For example, take both arms out to the sides, point both index fingers, can you bring those two finger tips together to touch? How did you do? The ability to bring the hands together relies on the information in the joints and muscles of the hands, arms and shoulders, to tell the brain where they are moving and how fast. The brain interprets the information and co-ordinates what is going on. Did you watch your hands and fingers as you did this task?
Now try the same thing with your eyes closed? How did you do? Was it harder? It probably was, and you might have completely missed touching the fingers together, at least the first time. This is because we use our sight to assist the proprioceptive sense, and if we remove the visual stimulus our body has to listen to information from sensors that it might not have been paying great attention to. With practice this will improve.
Try going slower and faster with this movement. Are you equally accurate when you go quickly as you are when moving slower? Slower movement will allow your proprioceptive sense to analyse what’s going on and so you should be more accurate than when you move quickly.
Proprioception is also a big part of how we stay upright as we move through the world. The joints, ligaments and muscles in the foot respond to each step allowing us to deal with changing terrain under our feet. This should allow us to easily keep upright as we walk, and I talk more about the foot in this blog. Shoes and the eternal flattening and smoothing of the world will reduce the amount of stimulation our proprioceptive sense gets and that could make us less likely to be completely able to cope with variable terrains.
For those of us who are lucky enough to have our sight we also use our vision to keep us upright, which is why if you stand on one leg you will find it much harder to remain steady if you close your eyes. There is a very famous gentleman called Ian Waterman, who due to an illness lost all his proprioceptive awareness (the illness triggered antibodies that attacked the nerves) and whilst he could still feel heat, pain he had no awareness of where his body was if it was out of his sight. The BBC programme Horizon ran an episode looking at him called “The Man who lost his Body”. Ultimately, he learnt to walk again, but only by looking at his body and consciously moving it to where it needed to be. Without his sight he would fall over.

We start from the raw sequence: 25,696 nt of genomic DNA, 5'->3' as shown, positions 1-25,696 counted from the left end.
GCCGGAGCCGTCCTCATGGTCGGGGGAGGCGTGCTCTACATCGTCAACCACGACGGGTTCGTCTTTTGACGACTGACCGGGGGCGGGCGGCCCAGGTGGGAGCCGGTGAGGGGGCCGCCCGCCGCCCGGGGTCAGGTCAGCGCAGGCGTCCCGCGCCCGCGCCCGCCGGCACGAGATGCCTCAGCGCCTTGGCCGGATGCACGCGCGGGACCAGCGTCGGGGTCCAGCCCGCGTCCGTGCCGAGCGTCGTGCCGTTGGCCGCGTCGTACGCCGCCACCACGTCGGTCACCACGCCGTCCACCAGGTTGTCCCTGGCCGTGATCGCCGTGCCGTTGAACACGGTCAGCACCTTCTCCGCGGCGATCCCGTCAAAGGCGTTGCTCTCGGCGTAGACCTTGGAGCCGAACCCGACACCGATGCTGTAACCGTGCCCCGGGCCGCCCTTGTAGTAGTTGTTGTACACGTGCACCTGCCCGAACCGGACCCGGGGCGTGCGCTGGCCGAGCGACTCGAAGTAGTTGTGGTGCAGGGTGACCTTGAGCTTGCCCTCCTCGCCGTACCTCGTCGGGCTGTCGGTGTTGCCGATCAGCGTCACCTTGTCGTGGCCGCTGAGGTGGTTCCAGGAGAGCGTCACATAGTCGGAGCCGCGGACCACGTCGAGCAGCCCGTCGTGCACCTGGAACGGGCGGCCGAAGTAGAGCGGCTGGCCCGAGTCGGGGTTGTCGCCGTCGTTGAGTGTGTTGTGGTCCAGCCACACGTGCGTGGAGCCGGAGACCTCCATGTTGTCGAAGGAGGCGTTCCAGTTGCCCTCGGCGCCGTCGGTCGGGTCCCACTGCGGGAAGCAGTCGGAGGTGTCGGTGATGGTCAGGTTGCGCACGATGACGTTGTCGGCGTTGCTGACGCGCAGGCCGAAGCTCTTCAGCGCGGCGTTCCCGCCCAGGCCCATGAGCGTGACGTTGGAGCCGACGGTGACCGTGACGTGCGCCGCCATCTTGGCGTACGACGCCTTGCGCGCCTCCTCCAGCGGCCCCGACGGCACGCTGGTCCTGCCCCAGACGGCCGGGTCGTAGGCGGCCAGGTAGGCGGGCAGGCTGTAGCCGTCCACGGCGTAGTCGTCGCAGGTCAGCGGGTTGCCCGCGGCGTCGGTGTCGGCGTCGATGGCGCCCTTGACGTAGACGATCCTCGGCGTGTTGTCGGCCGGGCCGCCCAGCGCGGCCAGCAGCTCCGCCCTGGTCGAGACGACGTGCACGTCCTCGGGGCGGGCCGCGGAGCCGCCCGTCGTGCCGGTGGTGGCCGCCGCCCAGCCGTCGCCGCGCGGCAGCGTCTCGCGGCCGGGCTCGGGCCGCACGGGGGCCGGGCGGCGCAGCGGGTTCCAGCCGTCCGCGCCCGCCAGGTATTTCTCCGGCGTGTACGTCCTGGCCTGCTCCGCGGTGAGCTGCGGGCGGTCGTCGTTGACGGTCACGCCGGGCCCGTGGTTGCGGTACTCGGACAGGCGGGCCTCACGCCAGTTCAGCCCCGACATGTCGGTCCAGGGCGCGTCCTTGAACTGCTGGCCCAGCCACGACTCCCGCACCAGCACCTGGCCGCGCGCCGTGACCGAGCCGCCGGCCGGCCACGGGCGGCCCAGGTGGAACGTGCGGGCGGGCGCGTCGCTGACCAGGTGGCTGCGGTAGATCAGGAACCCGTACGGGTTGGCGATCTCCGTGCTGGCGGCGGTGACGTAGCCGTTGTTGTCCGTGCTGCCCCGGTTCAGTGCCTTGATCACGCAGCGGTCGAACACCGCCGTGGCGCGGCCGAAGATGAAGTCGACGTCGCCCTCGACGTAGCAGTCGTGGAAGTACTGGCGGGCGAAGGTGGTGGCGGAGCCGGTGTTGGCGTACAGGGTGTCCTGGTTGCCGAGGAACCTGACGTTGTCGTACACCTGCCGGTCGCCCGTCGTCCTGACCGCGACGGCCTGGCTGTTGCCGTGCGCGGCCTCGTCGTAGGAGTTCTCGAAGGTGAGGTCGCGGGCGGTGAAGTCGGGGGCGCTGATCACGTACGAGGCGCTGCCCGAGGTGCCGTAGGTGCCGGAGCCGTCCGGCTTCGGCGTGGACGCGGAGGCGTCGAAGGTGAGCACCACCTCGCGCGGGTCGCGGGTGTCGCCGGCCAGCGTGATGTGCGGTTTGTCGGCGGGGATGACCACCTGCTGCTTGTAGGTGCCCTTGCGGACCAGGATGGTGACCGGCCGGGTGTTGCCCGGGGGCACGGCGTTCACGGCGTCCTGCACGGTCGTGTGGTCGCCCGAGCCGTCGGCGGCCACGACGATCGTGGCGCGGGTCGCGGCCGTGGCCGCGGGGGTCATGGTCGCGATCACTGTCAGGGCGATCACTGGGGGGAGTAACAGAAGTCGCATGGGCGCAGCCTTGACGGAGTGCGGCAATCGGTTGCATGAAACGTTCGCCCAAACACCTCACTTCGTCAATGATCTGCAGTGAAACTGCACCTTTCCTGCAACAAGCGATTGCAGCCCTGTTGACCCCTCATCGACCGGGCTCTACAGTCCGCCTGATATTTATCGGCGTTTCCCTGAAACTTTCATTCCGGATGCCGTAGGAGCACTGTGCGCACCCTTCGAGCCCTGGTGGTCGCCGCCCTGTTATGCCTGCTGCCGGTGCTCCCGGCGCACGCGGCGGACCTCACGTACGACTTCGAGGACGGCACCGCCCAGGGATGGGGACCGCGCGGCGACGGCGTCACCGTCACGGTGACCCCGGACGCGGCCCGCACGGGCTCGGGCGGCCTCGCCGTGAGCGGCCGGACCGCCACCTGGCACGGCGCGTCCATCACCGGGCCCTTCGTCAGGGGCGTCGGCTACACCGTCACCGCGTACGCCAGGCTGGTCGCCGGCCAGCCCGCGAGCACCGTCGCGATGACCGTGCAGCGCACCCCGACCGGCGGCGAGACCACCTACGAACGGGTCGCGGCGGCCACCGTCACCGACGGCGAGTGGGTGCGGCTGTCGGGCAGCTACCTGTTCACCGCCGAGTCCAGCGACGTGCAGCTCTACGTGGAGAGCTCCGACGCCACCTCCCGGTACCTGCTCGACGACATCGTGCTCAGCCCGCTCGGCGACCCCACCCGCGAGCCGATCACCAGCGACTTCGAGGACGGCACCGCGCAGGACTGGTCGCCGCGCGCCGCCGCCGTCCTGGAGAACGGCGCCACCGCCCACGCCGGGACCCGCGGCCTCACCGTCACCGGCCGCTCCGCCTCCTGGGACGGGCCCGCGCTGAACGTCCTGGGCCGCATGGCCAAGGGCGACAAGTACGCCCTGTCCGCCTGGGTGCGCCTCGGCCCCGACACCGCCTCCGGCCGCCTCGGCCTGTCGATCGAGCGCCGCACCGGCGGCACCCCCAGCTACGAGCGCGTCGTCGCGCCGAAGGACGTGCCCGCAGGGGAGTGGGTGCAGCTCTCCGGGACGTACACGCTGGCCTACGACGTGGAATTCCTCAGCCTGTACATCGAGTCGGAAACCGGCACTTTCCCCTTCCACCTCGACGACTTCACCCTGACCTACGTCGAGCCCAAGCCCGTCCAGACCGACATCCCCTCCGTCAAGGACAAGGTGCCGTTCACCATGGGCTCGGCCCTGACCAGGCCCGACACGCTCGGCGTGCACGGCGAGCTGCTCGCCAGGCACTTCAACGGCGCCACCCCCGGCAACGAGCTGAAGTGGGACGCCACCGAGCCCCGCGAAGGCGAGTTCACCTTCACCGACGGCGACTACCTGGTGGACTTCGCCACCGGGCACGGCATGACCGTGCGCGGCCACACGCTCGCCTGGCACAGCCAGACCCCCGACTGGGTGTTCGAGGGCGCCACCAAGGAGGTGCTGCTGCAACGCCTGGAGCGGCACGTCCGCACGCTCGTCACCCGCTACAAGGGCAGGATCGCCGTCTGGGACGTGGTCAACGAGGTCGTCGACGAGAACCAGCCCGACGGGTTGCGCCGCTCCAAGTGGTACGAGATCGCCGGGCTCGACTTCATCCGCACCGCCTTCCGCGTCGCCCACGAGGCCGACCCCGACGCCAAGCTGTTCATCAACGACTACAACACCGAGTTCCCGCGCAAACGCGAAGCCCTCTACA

Throughout the body, the Fascial system contains a significant number of mechanoreceptors that combine to help provide our proprioceptive sense. These are more dense around the joints and the myotendinous (muscle/tendon) joints, which makes sense as proprioception is the awareness of how we are moving in relation to ourselves, the world around us in gravity. There is fairly recent research that the retinacular of the ankles are full of proprioceptive sensors, and not so inert as they were previously thought. The retincaular are thickening in the ligament sheathe around the ankles. They often get damaged when we sprain our ankles, and the constant signalling of pain we get can make the brain almost reduce the volume (or mutes) the importance of the signals whilst we are healing. That helps us get around, but if we don’t remind the brain that this information needs to be listened to it can forget to restore the volume of the signals and that can impair our proprioceptive ability and make the rest of the body less able to function. We still get on with things and can function, but we may not be quite as adaptive we could have been.